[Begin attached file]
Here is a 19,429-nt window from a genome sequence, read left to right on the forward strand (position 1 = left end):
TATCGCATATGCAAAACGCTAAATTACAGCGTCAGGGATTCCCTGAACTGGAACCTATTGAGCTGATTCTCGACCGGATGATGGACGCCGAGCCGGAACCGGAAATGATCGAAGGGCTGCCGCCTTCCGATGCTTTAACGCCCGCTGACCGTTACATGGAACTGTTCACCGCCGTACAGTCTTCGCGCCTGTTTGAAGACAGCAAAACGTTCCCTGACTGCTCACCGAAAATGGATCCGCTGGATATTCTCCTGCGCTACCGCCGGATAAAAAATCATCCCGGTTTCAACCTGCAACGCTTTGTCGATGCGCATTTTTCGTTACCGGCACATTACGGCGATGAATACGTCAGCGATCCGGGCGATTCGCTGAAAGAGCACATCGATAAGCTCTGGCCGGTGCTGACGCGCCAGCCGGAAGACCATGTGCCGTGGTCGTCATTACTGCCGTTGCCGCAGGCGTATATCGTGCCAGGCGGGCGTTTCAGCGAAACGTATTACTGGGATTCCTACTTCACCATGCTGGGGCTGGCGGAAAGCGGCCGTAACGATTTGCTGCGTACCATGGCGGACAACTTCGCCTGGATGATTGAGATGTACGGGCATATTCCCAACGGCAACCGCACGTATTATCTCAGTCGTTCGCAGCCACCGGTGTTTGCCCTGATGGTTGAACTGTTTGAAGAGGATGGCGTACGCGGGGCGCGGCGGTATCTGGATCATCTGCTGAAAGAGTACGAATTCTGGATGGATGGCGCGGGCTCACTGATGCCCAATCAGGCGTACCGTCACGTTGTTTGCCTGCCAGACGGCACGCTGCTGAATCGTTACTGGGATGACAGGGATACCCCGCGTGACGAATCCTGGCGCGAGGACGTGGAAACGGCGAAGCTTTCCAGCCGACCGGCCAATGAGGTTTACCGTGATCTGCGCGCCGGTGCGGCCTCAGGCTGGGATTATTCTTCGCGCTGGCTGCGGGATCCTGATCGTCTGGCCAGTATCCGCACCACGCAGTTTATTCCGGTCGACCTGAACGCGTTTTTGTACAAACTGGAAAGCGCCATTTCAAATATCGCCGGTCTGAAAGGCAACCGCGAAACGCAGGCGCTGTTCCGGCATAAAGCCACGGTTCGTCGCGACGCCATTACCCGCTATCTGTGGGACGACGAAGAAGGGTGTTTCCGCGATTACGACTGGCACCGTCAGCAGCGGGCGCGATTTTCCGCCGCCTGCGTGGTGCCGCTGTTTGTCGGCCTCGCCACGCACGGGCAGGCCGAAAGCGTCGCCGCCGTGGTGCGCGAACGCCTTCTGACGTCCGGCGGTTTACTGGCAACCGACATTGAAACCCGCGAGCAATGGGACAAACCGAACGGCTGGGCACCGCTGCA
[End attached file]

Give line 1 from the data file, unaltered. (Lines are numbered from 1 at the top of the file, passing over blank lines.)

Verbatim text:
Here is a 19,429-nt window from a genome sequence, read left to right on the forward strand (position 1 = left end):